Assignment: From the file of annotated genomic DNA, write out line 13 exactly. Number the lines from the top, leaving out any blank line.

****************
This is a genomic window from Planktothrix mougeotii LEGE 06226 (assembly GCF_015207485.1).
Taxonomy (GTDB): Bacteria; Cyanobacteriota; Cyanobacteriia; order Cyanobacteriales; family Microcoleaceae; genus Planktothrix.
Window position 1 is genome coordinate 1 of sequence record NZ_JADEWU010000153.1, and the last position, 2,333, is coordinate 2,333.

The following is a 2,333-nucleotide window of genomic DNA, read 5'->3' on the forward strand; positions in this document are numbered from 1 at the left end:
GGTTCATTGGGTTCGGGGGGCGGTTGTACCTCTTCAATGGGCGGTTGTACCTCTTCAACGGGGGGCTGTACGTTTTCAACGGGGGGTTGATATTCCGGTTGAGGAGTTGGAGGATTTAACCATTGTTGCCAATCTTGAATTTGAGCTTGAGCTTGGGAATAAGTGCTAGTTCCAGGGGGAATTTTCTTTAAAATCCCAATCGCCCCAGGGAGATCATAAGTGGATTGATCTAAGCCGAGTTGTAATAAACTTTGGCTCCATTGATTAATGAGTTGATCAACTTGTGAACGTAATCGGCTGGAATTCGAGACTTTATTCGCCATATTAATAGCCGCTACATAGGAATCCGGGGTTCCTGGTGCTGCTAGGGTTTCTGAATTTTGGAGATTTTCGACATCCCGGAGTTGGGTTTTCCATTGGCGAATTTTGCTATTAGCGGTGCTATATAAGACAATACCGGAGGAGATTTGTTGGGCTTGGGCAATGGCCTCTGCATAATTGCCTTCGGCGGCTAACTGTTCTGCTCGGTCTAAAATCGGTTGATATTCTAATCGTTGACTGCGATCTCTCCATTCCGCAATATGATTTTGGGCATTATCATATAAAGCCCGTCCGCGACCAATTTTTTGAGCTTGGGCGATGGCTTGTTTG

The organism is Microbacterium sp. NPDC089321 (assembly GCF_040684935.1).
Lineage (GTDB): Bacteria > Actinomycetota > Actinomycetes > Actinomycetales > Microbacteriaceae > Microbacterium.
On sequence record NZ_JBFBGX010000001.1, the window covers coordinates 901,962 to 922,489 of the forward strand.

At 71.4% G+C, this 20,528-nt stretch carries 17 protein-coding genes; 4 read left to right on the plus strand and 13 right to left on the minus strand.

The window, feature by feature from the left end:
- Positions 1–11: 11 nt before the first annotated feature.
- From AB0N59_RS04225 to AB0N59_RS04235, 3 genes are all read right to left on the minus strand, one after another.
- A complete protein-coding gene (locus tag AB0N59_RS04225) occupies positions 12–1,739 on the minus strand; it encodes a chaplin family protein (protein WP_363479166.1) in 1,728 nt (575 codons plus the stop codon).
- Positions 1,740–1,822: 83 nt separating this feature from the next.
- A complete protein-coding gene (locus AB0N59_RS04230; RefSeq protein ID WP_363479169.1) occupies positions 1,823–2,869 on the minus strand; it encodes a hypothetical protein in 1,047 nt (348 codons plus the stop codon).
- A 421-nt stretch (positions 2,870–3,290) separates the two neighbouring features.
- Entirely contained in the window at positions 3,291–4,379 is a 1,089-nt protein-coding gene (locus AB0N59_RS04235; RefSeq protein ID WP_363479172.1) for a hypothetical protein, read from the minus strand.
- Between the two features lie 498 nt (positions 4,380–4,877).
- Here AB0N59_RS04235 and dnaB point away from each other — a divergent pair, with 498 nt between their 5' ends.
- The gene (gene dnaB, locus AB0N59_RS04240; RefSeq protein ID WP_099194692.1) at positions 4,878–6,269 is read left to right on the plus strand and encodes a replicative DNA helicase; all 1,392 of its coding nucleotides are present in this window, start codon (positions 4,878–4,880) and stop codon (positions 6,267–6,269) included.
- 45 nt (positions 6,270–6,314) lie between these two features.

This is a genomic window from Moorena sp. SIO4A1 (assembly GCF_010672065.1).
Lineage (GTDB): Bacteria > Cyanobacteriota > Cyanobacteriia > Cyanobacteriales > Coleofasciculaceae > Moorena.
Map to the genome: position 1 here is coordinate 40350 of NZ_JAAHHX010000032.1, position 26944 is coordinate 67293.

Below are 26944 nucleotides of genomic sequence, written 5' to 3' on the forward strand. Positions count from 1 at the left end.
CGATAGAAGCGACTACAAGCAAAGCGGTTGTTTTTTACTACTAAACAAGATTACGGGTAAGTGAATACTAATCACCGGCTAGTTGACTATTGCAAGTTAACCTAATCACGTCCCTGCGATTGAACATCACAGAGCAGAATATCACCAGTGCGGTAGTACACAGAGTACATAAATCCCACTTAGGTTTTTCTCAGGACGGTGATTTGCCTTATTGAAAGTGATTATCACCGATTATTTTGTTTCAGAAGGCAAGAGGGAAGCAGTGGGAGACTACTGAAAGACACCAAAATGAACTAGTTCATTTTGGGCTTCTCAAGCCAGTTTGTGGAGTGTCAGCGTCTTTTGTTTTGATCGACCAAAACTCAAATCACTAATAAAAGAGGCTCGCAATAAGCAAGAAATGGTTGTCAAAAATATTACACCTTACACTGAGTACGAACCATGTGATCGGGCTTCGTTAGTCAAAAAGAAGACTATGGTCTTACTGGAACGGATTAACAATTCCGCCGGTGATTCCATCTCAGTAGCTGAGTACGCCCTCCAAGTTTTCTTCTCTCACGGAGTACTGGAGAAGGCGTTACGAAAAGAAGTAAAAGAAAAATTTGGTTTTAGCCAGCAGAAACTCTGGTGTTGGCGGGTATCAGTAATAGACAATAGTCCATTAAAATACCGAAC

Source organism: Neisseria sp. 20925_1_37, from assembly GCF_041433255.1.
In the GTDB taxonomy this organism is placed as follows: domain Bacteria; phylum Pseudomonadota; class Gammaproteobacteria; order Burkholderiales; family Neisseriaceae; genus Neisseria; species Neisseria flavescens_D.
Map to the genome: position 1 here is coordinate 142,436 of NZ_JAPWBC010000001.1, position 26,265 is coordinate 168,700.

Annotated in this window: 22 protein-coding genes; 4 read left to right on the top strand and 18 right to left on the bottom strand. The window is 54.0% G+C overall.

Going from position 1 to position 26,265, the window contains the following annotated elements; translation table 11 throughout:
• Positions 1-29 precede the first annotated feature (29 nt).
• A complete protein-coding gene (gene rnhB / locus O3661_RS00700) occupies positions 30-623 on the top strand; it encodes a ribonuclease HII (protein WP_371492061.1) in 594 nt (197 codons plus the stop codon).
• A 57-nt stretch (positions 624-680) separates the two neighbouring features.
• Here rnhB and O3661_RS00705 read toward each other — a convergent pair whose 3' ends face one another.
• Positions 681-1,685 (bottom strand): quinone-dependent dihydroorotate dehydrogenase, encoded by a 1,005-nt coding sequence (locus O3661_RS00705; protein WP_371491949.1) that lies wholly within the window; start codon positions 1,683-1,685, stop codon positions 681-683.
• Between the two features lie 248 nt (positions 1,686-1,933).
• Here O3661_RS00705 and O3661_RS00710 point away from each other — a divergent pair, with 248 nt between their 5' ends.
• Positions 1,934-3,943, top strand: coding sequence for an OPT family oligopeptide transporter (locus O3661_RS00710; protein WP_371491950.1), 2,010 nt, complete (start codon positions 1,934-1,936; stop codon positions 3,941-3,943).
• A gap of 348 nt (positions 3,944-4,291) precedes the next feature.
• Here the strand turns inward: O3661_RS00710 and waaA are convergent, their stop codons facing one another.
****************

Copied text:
- A complete protein-coding gene (locus tag AB0N59_RS04225) occupies positions 12–1,739 on the minus strand; it encodes a chaplin family protein (protein WP_363479166.1) in 1,728 nt (575 codons plus the stop codon).